# Mastery 4

1.

India is the second most populous country in the world, with a population of over 1 billion people. Although the government has offered various incentives for population control, some argue that the birth rate, especially in rural India, is still too high to be sustainable. A demographer assumes the following probability distribution of the household size in India.

Household Size Probability

1 0.06

2 0.13

3 0.17

4 0.22

5 0.18

6 0.14

7 0.08

8 0.02

a.

What is the probability that there are less than 5 members in a typical household in India? (Round your answer to 2 decimal places.)

Probability

b.

What is the probability that there are 5 or more members in a typical household in India? (Round your answer to 2 decimal places.)

Probability

c.

What is the probability that the number of members in a typical household in India is greater than 5 and less than 8 members? (Round your answer to 2 decimal places.)

Probability

rev: 02_26_2014_QC_45094

2.

Market observers are quite uncertain whether the stock market has bottomed out from the economic meltdown that began in 2008. In an interview on March 8, 2009, CNBC interviewed two prominent economists who offered differing views on whether the U.S. economy was getting stronger or weaker. An investor not wanting to miss out on possible investment opportunities considers investing $12,000 in the stock market. He believes that the probability is 0.23 that the market will improve, 0.41 that it will stay the same, and 0.36 that it will deteriorate. Further, if the economy improves, he expects his investment to grow to $21,000, but it can also go down to $9,000 if the economy deteriorates. If the economy stays the same, his investment will stay at $12,000.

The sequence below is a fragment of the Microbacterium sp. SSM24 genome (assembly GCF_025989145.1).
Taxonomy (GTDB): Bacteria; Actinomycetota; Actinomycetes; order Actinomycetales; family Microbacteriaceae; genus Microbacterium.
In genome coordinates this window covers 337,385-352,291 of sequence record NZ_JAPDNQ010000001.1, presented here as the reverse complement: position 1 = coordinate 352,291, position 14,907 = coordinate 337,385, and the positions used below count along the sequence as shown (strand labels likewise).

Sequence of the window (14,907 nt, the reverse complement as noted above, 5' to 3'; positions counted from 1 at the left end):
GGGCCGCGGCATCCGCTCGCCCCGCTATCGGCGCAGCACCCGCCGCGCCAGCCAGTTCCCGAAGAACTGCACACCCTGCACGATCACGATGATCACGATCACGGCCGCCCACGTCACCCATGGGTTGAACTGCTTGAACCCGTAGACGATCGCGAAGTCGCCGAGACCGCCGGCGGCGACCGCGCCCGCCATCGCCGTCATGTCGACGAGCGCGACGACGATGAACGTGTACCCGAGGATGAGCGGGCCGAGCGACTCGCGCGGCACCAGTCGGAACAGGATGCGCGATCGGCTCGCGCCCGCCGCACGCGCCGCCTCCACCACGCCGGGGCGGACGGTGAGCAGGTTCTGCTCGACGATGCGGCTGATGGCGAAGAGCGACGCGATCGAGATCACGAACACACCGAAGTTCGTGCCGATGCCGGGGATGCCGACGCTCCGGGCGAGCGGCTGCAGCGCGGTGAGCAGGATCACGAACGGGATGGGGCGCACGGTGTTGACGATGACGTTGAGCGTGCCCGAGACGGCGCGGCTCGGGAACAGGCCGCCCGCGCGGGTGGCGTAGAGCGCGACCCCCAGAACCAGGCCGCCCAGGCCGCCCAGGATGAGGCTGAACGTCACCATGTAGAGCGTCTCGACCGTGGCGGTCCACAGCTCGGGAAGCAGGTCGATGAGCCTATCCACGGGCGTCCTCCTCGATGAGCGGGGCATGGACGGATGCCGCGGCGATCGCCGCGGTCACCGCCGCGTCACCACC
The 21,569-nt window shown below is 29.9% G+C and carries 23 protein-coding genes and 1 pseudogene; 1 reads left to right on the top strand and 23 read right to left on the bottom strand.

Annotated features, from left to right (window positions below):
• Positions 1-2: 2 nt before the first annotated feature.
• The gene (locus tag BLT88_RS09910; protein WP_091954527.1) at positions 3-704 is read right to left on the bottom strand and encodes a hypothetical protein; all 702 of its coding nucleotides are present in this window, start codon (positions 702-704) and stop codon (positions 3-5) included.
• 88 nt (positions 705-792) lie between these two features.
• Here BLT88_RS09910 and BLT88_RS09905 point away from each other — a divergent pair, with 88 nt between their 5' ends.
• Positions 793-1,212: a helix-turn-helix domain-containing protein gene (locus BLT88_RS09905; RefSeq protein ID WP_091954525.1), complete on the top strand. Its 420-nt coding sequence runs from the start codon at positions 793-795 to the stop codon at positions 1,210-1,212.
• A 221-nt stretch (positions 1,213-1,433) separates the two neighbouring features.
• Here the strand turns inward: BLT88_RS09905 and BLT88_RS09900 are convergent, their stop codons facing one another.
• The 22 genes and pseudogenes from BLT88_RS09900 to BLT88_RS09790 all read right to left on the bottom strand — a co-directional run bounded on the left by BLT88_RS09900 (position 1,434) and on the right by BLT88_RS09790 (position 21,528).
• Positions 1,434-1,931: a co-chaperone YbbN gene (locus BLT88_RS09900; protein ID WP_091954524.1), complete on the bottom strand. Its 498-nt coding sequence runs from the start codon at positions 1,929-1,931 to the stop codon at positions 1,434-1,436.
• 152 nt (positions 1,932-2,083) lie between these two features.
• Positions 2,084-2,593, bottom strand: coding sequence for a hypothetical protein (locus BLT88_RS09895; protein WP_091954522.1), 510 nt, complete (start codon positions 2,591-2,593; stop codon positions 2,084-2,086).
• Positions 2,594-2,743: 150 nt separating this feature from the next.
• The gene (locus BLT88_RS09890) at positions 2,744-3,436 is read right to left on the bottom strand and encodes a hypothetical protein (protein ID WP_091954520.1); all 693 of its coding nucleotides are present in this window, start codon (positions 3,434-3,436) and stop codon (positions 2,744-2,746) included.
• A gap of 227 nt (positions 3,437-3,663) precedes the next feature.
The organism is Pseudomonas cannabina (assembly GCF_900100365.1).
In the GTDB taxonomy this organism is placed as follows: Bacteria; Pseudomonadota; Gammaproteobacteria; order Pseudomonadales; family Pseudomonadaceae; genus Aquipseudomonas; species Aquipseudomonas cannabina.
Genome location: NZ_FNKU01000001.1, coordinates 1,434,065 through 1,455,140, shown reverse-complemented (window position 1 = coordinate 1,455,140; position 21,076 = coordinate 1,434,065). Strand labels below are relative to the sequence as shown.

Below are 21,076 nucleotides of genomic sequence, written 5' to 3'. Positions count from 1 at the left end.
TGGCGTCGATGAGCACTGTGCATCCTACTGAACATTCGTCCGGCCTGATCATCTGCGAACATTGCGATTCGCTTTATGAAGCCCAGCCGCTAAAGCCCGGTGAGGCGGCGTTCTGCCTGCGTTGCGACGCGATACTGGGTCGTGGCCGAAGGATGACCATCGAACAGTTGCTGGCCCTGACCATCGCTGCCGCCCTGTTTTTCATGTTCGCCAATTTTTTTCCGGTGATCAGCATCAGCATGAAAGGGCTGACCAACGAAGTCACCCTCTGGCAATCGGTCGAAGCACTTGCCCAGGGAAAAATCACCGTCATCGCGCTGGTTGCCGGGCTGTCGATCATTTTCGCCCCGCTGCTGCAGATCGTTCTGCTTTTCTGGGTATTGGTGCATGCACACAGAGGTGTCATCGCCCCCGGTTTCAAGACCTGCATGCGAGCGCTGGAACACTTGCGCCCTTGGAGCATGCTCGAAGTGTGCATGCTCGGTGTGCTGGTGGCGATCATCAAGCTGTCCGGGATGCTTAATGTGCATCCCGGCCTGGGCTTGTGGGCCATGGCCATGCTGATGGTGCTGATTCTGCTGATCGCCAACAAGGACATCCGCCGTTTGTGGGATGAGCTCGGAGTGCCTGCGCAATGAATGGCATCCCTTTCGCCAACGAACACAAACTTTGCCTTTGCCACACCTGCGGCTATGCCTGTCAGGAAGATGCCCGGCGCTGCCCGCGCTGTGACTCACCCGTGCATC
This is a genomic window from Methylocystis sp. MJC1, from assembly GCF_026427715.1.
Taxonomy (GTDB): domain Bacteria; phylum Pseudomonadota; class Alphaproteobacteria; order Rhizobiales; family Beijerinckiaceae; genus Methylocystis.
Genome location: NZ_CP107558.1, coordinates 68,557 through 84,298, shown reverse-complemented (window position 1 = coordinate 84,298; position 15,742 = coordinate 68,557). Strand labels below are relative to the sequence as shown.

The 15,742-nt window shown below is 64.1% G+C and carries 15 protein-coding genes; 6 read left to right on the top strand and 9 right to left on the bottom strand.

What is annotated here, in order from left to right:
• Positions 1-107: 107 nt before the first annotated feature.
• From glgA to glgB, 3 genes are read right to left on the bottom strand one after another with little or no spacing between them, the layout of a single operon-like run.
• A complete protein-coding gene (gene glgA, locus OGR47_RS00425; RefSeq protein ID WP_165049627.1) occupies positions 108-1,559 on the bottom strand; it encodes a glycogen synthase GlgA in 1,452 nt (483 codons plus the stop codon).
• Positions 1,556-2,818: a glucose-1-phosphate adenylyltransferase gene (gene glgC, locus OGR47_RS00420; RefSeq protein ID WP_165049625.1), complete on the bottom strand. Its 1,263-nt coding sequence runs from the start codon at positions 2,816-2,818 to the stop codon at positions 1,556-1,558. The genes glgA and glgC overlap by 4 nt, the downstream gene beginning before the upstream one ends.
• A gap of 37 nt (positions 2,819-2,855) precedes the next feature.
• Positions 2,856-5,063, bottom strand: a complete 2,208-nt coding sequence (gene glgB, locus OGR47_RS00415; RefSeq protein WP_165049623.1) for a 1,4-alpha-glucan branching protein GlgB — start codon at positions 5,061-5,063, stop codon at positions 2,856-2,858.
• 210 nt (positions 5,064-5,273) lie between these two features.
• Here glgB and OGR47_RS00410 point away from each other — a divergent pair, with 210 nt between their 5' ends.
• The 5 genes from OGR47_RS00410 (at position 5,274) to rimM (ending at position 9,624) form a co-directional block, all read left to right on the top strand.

a.

What is the expected value of his investment?

Expected value $

b.

What should the investor do if he is risk neutral?

Investor invest the $12,000.

c. Is the decision clear-cut if he is risk averse?

Yes

No

rev: 08_07_2013_QC_33420, 11_01_2013_QC_37895

3.

Investment advisors recommend risk reduction through international diversification. International investing allows you to take advantage of the potential for growth in foreign economies, particularly in emerging markets. Janice Wong is considering investment in either Europe or Asia. She has studied these markets and believes that both markets will be influenced by the U.S. economy, which has a 18% chance for being good, a 55% chance for being fair, and a 27% chance for being poor. Probability distributions of the returns for these markets are given in the accompanying table.

State of the

U.S. Economy Returns

in Europe Returns

in Asia

Good 19% 16%

Fair 9% 6%

Poor −8% −7%

a.

Find the expected value and the standard deviation of returns in Europe and Asia. (Round your intermediate calculations to 4 decimal places and final answers to 2 decimal places.)

Europe Asia

Expected value % %

Standard deviation

b. What will Janice pick as an investment if she is risk neutral?

Investment in Asia

Investment in Europe

rev: 08_07_2013_QC_33420, 03_03_2015_QC_CS-8335

4.